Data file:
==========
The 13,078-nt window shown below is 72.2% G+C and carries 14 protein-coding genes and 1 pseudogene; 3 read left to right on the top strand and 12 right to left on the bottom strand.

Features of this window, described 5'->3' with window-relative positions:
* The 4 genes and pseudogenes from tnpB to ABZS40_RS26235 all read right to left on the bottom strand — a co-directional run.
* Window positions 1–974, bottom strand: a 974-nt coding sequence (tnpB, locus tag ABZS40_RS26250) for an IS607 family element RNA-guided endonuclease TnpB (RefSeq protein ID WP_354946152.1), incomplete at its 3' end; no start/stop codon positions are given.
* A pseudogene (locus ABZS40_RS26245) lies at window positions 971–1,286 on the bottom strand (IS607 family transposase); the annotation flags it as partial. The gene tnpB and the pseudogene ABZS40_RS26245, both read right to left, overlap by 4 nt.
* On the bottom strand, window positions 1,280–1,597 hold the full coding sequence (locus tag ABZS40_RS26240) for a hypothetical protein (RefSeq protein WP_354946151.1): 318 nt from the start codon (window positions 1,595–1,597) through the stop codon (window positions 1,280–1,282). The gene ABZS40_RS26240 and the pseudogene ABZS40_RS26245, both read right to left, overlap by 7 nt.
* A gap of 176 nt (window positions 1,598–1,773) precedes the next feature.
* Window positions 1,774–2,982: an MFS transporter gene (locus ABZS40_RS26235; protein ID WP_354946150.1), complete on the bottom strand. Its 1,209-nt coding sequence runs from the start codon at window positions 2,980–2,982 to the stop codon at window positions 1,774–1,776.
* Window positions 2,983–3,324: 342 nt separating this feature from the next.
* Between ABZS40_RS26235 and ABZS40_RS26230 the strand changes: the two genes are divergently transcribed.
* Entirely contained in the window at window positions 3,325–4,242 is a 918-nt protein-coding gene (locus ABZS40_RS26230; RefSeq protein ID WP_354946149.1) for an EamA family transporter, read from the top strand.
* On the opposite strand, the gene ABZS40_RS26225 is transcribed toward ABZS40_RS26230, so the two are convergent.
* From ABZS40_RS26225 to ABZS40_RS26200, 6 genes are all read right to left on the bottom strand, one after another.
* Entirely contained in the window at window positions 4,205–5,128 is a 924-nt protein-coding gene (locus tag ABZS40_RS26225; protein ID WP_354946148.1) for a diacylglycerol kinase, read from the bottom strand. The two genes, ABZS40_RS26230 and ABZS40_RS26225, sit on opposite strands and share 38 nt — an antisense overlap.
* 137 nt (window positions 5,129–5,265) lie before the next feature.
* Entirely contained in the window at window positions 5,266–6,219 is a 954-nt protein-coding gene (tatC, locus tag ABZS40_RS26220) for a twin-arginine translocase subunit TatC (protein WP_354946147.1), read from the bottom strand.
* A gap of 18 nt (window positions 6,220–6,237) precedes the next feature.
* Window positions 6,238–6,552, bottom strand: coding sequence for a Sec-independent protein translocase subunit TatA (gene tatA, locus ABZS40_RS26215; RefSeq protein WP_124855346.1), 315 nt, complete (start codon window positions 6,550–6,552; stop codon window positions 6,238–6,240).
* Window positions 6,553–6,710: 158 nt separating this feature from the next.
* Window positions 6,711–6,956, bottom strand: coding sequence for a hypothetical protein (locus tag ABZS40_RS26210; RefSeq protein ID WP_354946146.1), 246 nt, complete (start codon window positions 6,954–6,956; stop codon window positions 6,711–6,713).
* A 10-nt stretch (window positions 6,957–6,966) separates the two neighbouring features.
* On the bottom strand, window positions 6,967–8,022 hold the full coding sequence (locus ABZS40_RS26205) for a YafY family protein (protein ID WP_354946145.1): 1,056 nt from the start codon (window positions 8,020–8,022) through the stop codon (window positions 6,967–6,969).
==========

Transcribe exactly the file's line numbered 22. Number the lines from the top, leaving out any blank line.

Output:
* On the bottom strand, window positions 6,967–8,022 hold the full coding sequence (locus ABZS40_RS26205) for a YafY family protein (protein ID WP_354946145.1): 1,056 nt from the start codon (window positions 8,020–8,022) through the stop codon (window positions 6,967–6,969).